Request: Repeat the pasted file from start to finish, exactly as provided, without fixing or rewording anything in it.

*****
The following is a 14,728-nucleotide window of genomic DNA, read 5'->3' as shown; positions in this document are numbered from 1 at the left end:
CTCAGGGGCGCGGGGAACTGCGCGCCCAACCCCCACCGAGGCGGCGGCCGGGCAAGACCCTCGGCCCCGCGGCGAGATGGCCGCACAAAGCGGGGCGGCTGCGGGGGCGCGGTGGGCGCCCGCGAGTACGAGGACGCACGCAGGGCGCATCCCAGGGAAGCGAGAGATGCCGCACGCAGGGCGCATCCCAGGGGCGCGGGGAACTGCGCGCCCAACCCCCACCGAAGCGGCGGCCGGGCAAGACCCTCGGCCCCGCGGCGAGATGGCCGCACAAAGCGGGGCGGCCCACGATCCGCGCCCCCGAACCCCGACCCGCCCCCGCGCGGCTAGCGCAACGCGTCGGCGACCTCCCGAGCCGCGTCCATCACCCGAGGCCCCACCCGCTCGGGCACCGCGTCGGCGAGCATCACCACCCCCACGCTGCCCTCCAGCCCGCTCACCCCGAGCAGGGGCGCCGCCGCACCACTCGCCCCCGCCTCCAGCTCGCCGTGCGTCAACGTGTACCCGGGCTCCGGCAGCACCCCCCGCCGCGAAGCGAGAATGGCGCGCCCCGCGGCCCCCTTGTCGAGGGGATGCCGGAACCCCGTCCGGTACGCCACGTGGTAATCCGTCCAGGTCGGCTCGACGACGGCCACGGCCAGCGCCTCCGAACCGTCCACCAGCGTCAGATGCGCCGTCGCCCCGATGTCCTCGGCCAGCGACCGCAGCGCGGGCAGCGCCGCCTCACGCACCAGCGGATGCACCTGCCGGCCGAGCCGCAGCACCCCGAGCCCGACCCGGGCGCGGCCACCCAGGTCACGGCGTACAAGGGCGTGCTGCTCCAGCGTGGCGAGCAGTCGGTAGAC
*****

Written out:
The following is a 14,728-nucleotide window of genomic DNA, read 5'->3' as shown; positions in this document are numbered from 1 at the left end:
CTCAGGGGCGCGGGGAACTGCGCGCCCAACCCCCACCGAGGCGGCGGCCGGGCAAGACCCTCGGCCCCGCGGCGAGATGGCCGCACAAAGCGGGGCGGCTGCGGGGGCGCGGTGGGCGCCCGCGAGTACGAGGACGCACGCAGGGCGCATCCCAGGGAAGCGAGAGATGCCGCACGCAGGGCGCATCCCAGGGGCGCGGGGAACTGCGCGCCCAACCCCCACCGAAGCGGCGGCCGGGCAAGACCCTCGGCCCCGCGGCGAGATGGCCGCACAAAGCGGGGCGGCCCACGATCCGCGCCCCCGAACCCCGACCCGCCCCCGCGCGGCTAGCGCAACGCGTCGGCGACCTCCCGAGCCGCGTCCATCACCCGAGGCCCCACCCGCTCGGGCACCGCGTCGGCGAGCATCACCACCCCCACGCTGCCCTCCAGCCCGCTCACCCCGAGCAGGGGCGCCGCCGCACCACTCGCCCCCGCCTCCAGCTCGCCGTGCGTCAACGTGTACCCGGGCTCCGGCAGCACCCCCCGCCGCGAAGCGAGAATGGCGCGCCCCGCGGCCCCCTTGTCGAGGGGATGCCGGAACCCCGTCCGGTACGCCACGTGGTAATCCGTCCAGGTCGGCTCGACGACGGCCACGGCCAGCGCCTCCGAACCGTCCACCAGCGTCAGATGCGCCGTCGCCCCGATGTCCTCGGCCAGCGACCGCAGCGCGGGCAGCGCCGCCTCACGCACCAGCGGATGCACCTGCCGGCCGAGCCGCAGCACCCCGAGCCCGACCCGGGCGCGGCCACCCAGGTCACGGCGTACAAGGGCGTGCTGCTCCAGCGTGGCGAGCAGTCGGTAGAC